Women farmers regenerate barren land in Ghana
Posted on 15.08.2011
Ghana has one of the highest deforestation rates in the world and this sustained tree loss has resulted in severe desertification. This loss of fertile land has worrying implications for the livelihoods of people living in these districts but there is also hope that the trend can be reversed after women in northwest Ghana have successfully regenerated about 1,000 acres of barren land for agriculture and other purposes.
The dangers of desertification
Desertification is a gradual process of the loss of soil productivity and the thinning of the vegetative cover. It most commonly occurs in arid, semi-arid and dry, sub-humid areas and is usually caused by human activities such as deforestation, bushfires, poor farming practices, pollution and over grazing.
Statistics released in 2007 by the Environment Protection Agency (EPA) in Ghana showed that 49 out of the 138 districts in Ghana were currently in the desert belt, a situation which posed a threat to national development.
Furthermore, desertification was increasing at an estimated 20,000 hectares per year, with the corresponding degradation of farmlands and livelihoods.
The response in Ghana
In response to the threat to livelihoods posed by increasing desertification, members of the Kanpour Women Association (KWA) resolved to take responsibility for the regeneration barren land in Kanpour in the Lawra district and its adjoining communities in the Upper West Region.
After inviting a retired agricultural technical officer to provide advice on the problem facing them, the KWA were encouraged to consult with EPA officers in Wa, capital of the Upper West Region. This consultation lead to an ongoing collaboration with the EPA which saw large areas of land restored to a usable state.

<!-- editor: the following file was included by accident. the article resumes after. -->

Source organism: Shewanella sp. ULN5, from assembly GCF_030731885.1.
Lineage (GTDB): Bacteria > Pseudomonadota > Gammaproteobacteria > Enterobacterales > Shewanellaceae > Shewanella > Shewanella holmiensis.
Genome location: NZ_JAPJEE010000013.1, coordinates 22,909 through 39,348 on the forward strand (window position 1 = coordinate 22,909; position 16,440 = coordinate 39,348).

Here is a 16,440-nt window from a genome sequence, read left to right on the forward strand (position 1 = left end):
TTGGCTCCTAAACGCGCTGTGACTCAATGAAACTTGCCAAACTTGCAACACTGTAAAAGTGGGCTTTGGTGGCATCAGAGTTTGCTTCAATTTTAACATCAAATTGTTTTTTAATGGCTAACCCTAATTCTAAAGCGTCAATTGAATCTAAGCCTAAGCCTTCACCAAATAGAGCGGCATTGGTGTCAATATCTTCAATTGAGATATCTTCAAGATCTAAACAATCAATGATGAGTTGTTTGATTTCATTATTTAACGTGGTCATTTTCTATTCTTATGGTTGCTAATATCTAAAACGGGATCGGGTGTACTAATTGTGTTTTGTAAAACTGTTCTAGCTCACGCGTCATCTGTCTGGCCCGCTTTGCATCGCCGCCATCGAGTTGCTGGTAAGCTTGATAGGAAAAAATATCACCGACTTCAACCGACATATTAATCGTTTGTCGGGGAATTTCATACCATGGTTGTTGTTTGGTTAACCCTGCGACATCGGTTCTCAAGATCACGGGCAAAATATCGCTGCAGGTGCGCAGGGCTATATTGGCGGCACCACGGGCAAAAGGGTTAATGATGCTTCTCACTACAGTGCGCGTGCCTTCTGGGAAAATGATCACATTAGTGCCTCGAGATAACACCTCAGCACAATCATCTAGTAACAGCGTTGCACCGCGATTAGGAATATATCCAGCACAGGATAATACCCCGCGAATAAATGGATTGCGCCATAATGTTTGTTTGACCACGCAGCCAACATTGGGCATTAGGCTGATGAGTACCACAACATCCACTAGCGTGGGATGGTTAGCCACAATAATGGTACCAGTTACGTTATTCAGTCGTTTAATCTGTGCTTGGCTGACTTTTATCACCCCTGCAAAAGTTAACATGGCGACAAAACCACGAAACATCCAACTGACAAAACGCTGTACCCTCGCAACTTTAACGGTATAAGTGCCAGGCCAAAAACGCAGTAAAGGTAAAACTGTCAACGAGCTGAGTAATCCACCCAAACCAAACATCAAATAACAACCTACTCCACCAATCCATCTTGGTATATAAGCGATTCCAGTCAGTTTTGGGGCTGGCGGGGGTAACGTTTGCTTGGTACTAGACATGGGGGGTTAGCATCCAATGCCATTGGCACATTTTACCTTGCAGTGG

The members of the group (who were mainly farmers) were equipped with knowledge on various species of trees and the methods to grow them to replace the lost ones. Burning of trees to clear land was also heavily discouraged with fines and in areas where burning was unavoidable, community protected areas were established where activities like cutting of trees, burning and farming was not permitted.
These measures have had notable benefits for the wider community. Farmers in the area presently cultivate crops including yam, millet, groundnut, guinea corn, okro, cocoayam, maize, plantain, cassava due to the improved nature of the soil. The communities adopting these measures have also become become attractive to other people in the area due to its abundant natural fruit and herbal plants. This has helped to curb the high migration rate of young people to the south and has in fact attracted other people to settle the community.
How you can help…
The achievements of the KWA in Ghana are most encouraging and demonstrate the potential efficacy of local and regional projects. However, deforestation and desertification are still major problems in dryland Africa and initiatives such as those in North West Ghana are needed now more than ever. ITF support a large number of projects in dryland Africa and we also promote schemes that encourage women to take an active role in reforestation. These projects help to provide long-term sustainable income and livelihoods for affected communities, helping to break the cycle between poverty and deforestation. You can help by making a donation or getting involved with our work.